comments, moderated comments, or no comments. At first I
chose no comments. Then I chose to moderate any comments
that someone leaves. Consequently, I get an email message
from Blogger whenever someone leaves a comment. Then I click
to approve its posting or disapprove. So far, I’ve approved
all the comments that individual posters left, but I’ve
refused a couple of blatantly commercial comments from
Ease of Use: The picture uploading instructions are
straightforward, and three size and placement options allow
all the flexibility I need for picture placement. Blogger
allows copying and pasting of text from a word processing
document, a feature that not all blogs offer. Blogger also
allows easy editing or deletion of posts.
Other area bloggers
Several of my writer friends also have blogs.
Marion Higgins, author of “When Men Move to the
Basement” and who lives on the Blackwater River, blogs about
“retirement, writing, puppies, and whatever else strikes my
Smith Mountain Lake resident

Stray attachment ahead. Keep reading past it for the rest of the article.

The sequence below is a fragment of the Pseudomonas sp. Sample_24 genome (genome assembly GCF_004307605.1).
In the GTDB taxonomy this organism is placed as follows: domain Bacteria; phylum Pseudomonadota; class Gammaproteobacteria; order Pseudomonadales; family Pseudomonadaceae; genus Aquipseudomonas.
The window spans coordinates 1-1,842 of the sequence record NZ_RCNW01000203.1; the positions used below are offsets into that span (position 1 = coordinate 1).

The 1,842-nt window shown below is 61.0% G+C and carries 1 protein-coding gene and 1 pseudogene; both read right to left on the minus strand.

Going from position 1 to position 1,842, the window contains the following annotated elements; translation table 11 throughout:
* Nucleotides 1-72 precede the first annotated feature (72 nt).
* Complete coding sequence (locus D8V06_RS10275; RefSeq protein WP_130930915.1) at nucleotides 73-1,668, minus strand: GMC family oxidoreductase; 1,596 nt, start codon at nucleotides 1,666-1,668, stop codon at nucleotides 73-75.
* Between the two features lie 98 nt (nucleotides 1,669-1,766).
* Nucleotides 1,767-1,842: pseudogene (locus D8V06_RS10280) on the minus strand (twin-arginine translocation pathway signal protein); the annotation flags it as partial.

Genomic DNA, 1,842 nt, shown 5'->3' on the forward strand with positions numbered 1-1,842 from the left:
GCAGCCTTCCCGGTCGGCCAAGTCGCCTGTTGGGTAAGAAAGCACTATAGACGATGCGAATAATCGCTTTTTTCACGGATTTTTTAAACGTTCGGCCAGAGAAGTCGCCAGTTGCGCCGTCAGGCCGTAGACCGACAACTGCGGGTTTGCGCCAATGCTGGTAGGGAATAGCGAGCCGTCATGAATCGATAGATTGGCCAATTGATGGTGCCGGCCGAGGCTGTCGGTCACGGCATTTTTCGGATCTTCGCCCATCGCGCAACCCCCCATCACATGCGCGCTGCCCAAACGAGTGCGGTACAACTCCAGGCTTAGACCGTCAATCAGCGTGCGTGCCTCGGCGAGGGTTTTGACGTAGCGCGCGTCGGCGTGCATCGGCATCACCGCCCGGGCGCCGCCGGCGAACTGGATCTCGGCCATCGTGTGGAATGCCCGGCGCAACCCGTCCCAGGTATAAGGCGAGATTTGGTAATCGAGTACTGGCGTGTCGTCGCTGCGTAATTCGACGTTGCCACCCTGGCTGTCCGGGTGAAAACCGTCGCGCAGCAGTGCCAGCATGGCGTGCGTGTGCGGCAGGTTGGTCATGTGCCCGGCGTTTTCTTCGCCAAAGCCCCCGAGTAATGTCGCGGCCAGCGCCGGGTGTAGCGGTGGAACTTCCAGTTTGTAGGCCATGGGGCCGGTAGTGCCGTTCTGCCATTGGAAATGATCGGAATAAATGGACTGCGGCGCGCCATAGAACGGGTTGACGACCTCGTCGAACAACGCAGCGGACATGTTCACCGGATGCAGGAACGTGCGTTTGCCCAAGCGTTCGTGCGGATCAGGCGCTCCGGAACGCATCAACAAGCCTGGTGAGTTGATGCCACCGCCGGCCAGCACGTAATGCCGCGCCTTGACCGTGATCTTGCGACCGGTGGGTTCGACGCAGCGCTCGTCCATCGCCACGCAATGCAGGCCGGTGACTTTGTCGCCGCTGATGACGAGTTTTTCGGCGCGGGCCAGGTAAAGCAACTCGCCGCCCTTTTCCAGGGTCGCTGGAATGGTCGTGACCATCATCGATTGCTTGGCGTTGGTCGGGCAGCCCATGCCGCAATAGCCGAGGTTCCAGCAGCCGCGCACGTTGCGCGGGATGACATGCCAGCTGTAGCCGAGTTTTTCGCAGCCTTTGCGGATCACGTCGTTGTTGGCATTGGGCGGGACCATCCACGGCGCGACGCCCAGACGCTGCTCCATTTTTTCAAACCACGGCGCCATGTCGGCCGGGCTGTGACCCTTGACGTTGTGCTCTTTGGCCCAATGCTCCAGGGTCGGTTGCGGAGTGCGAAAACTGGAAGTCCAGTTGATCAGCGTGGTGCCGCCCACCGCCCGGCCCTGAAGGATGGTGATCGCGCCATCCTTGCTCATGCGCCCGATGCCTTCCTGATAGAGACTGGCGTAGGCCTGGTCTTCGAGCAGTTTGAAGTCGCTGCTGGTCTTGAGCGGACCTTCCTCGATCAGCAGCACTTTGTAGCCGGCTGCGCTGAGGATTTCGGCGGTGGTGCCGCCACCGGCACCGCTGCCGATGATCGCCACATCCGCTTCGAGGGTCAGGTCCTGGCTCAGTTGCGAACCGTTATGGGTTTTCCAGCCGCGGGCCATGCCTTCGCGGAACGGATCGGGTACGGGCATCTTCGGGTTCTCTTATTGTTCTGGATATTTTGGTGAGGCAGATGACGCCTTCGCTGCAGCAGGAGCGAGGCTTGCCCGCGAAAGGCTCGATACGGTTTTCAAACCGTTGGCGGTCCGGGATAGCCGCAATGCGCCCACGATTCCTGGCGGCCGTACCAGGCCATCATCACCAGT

Jack Rupert, who for years has entertained members of
Lake Writers with his stories about being a kid in the
1930s, blogs his childhood memories. His kids and grandkids,
scattered all over the US, can share in his memories.
So can his friends. Huddleston resident
Sally Roseveare, author of “Secrets of Spawning Run,”
discovered a high school teacher still lived when she
blogged about finding his book.
Sometimes blogs lead to bigger and better things. The
October 2006 issue of Prime Living featured an article about
Fred First, whose “Fragments From Floyd” blog
became his book, “A Slow Road Home.”
While many blogs are public, some are private. Some have
more than one person who posts messages. Group blogs enable
family members to keep in touch or friends with a common
interest to share ideas.
Getting started as a blogger takes a couple of hours to get
the hang of what all the blogging features are, to become
comfortable with how things work, and to learn what icon
does what. But it isn’t really difficult. After a day or
two, you’ll be posting your entries in minutes.
Blogs aren’t just for writers; they’re for anyone who wants
to post a message to family, to friends, to the world.
Becky Mushko is writer-in-residence for Roanoke County
Comments or questions? E-mail to email@example.com.